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Forced Migration: Global Stressors – Domestic Implications

Save the date for NCTTP’s 16th Annual Research Symposium. Monday, March 18th, 2024

NCCTP is proud to announce its Sixteenth Annual Research Symposium. Co-sponsored by the Georgetown University. Monday,

March 18, 2024, At the Lohrfink Auditorium at Georgetown University

Purpose of this symposium

The objective of the symposium is to provide a multidisciplinary forum for the exchange of original research and/or systematic literature review among professionals working in clinical services, involved in public policy, or conducting research with survivors of state sponsored torture. This symposium is directed to physicians, psychologists, social workers, physical therapists, journalists, human rights advocates, political scientists, and lawyers in disciplines such as medicine, psychology, social work, case management, epidemiology, human rights, and justice and reparation.

The number of forcibly displaced people across the globe, and the intensity of their suffering, is approaching levels we have not seen before in our lifetimes. Effective responses that promote healing and respect for human rights are needed now, more than ever. The NCTTP Symposium still focuses on research and therapeutic interventions geared toward the effective treatment of survivors of torture, but we hope to extend our call for papers to other disciplines and domains that are impacted by the increase in forced migrants in our communities (i.e., legal, economic, educational, social, and political). Insights and experiences from both the international and domestic realms will be considered, as we try to navigate the increasingly complex array of stressors and challenges facing these survivors.

Historical background information

Programs specializing in the rehabilitation of survivors of torture were first developed in the late 1970’s, with the first program started in the United States in 1980. Despite the prevalence of torture and its mental health consequences, there has been relatively little research conducted about torture, its consequences, treatment and impact of services and treatment. Most of the information published about torture survivors is descriptive. Few clinical outcome studies exist.

Most donor organizations give funds only for the direct care of survivors and are not willing to finance necessary infrastructure or scientific research.

Because of the paucity of data on torture survivors described above, a relatively long history of treatment of torture survivors, studies of the efficacy of different treatment approaches and of the indicators to measure successful outcomes have not been completed. Few outcome studies exist and those which do exist, have limitations including the lack of control groups, definitions of diagnostic criteria, and validation of assessment instruments, small sample size, and other factors
(Basoglu, 1998; Quiroga and Jaranson 2005; Jaranson and Quiroga, 2011).

However, members of the NCTTP have been doing research and publishing in peer reviewed journals. The Research & Data Committee of NCTTP is working on the task of pooling data from member programs to support advocacy activities and future outcome research. While some programs have their own IRB affiliations, the NCTTP Research & Data Committee is developing a process and robust infrastructure to make IRB review available for joint NCTTP research projects.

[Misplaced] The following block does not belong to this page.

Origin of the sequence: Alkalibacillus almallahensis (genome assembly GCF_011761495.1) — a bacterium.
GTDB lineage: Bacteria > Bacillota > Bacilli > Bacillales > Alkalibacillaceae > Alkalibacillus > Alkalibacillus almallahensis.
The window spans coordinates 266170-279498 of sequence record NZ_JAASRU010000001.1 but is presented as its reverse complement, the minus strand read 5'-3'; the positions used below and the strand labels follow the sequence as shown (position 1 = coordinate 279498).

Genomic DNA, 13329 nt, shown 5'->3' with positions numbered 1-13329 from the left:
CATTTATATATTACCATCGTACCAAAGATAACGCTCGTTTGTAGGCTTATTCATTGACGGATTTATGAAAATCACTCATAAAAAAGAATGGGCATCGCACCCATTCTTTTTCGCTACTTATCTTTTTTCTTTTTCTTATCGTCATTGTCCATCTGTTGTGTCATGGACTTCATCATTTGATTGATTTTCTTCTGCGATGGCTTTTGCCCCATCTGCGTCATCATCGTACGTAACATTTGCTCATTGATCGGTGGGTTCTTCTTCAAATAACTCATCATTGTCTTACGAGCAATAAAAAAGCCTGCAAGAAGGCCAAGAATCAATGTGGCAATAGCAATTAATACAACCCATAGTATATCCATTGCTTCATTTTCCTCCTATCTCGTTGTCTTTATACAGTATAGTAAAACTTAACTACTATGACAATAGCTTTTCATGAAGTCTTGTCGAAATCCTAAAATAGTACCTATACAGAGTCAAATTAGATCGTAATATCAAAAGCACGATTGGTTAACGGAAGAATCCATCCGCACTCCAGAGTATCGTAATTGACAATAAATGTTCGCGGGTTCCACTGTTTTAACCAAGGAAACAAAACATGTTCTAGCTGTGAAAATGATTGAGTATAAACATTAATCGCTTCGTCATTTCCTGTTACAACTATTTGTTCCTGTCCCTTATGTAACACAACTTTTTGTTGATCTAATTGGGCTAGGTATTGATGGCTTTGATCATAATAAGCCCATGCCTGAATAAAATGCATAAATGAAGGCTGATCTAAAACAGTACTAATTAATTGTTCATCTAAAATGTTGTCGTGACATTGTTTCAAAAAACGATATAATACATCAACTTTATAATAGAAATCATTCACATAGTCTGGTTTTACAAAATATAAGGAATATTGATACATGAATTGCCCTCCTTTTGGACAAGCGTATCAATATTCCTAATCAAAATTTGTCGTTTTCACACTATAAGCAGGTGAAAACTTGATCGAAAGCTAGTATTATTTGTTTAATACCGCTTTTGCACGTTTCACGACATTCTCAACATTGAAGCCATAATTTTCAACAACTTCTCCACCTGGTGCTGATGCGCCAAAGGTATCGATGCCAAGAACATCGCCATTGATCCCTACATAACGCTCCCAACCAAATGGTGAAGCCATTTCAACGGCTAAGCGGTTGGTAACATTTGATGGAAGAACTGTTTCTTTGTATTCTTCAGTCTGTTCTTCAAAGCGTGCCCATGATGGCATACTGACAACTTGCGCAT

The sixteenth NCTTP’s Annual Research Symposium, which is associated with the Consortium’s annual national meeting, will provide an opportunity to present and discuss our research endeavors and challenges. Since March 2009, the NCTTP has bolstered its annual meeting in Washington, DC with an annual scientific symposium. Jose Quiroga and Abdallah Boumediene volunteered to be the initial organizers, and Dr. Quiroga has continued in that role since then.

This 2024 full day symposium will be a hybrid structure. Some participants will be able to attend in-person in Washington, DC (the exact numbers are still being worked out in terms of public health concerns and budgetary parameters). Others will be able to attend virtually. The program will include presentations by NCTTP members, along with two keynote speakers. Continuing Education credits are being sought for social work and for other disciplines.

Please submit a letter of intention for oral or poster presentations and a final form of the abstract for your proposed presentation, following the outline below. Abstract submission is limited to NCTTP members only.

More information will be forthcoming on the specific requirements (size, materials) for poster presentations. Posters will be on display during the Symposium.

Deadline for Submission of Abstracts is Friday, January 5, 2024

Fill out our abstract submission at:

Any question? Please email [email protected]

Editorial policy

Abstract of the papers to be presented at the symposium will be submitted to a process of selection by the editorial board. Acceptance priority will be given to planning for one presentation per program.

The NCTTP’s Sixteenth Annual Research Symposium Planning Committee: